AFSC: The Situation in Chechnya

As Russian troops advance on the Chechen capital, Grozny, the world fears a humanitarian disaster. Many elderly, infirm, and frightened civilians remain in the city and surrounding villages, unable or unwilling to flee in the face of the imminent Russian bombardment. There have already been enormous civilian casualties from previous weeks' bombing.
Already, 200,000 to 250,000 refugees have fled to neighboring Ingushetia, which is ill equipped to handle them. Frigid weather is setting in and the suffering of people is great. There is almost no humanitarian assistance, other than by Russian agencies, since the security situation has forced the withdrawal of nearly all international organizations over the last two years.

Many Russian citizens support this military action. A series of recent explosions in Moscow that killed around 300 people were widely attributed to Chechens. The disastrous defeat Russia suffered in Chechnya in 1994-96, in which approximately 80,000 people were killed, left the country feeling insecure and humiliated.

Quaker agencies are concerned about the situation not only for the current humanitarian disaster but also because the war has the potential to spread to other areas of the Caucasus and could well have impact on the stability of the former Yugoslavia and other countries in the Balkans.


Connections with Russia began more than 80 years ago, when the American Friends Service Committee and other Quakers responded to a devastating famine, distributing milk, food, and medicine. Throughout the Cold War, AFSC sought and maintained opportunities for connections between the Soviet Union and the United States through its East-West Program. It organized reciprocal seminars for Soviet journalists, academics, and their U.S. counterparts from the 1950s through the fall of the Berlin War. Since 1991, London-based Quaker Peace and Service (QPS) has provided support for Friends House Moscow, a center for peace and humanitarian concerns. Swedish Friends Service Committee has been assisting environmental programs and people who are homeless or who have disabilities in St. Petersburg.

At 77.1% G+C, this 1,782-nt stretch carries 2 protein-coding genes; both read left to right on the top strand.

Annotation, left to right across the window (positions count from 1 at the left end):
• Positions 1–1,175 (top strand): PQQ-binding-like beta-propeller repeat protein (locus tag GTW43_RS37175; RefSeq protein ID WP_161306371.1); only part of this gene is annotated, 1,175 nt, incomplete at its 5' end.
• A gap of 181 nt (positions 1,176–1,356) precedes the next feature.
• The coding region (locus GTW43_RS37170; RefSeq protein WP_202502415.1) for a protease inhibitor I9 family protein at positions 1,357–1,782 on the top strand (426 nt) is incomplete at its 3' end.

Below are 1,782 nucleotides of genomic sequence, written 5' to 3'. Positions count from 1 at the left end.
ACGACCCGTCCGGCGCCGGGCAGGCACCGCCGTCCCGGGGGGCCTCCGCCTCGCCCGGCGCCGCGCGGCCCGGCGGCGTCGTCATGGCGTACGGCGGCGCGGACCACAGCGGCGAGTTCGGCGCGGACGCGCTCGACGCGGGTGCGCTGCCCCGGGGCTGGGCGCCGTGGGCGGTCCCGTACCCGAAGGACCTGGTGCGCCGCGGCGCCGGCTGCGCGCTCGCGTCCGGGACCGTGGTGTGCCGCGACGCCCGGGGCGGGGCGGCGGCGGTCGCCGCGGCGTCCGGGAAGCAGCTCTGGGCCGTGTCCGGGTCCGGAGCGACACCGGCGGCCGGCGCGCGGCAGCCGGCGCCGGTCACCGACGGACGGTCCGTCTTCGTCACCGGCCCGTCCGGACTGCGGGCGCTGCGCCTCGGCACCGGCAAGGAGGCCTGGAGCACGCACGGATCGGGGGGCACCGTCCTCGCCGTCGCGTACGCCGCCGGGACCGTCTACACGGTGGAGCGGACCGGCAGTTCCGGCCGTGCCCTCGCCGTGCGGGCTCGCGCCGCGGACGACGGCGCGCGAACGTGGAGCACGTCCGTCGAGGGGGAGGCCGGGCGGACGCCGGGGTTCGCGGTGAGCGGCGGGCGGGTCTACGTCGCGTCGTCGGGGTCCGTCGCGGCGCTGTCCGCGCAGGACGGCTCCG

A seminar organized by the AFSC in 1992, which included participants from Uzbekistan, Kirghizastan, and Kazakhstan, focused on the political, economic, and social problems of transition being experienced by the Central Asian republics. Many of the issues discussed in this seminar were harbingers of the post-communist, low intensity conflicts in the Caucasus and included discussion of Islam as a political force, the issues of autonomy vs. independence, and the militarism of the region.

In 1997, after the first round of fighting in Chechnya, AFSC's Emergency Material Assistance Program sent material relief to Russia and to Chechnya and supported attempts to bring the war to a negotiated settlement. QPS staff worked with the conscientious objector movement in Russia, led by the mothers of Russian solders, to bring an end to the hostilities.


The AFSC has allocated $5,000 from its Crisis Fund for the purchase of emergency food baskets for refugees. Because of their long-standing work in the region, Quakers have experience and an excellent local network by which they can ensure that aid gets to the most seriously affected. Consistent with religious principles, Quakers provide aid to people suffering on all sides-Chechens as well as Russians. As there are ample supplies of most goods locally, we purchase as much as possible on the local market, thus supporting local enterprise, as well as reducing transport costs and shipping time.

Quakers will continue to follow the situation closely, seeking opportunities for further relief, for longer term rehabilitation, and for reconciliation.

=A9 American Friends Service Committee
Send comments or suggestions to: e-mail: Phone 215-241-7000 Fax: 215-241-7275
National Office: 1501 Cherry St., Philadelphia, PA 19102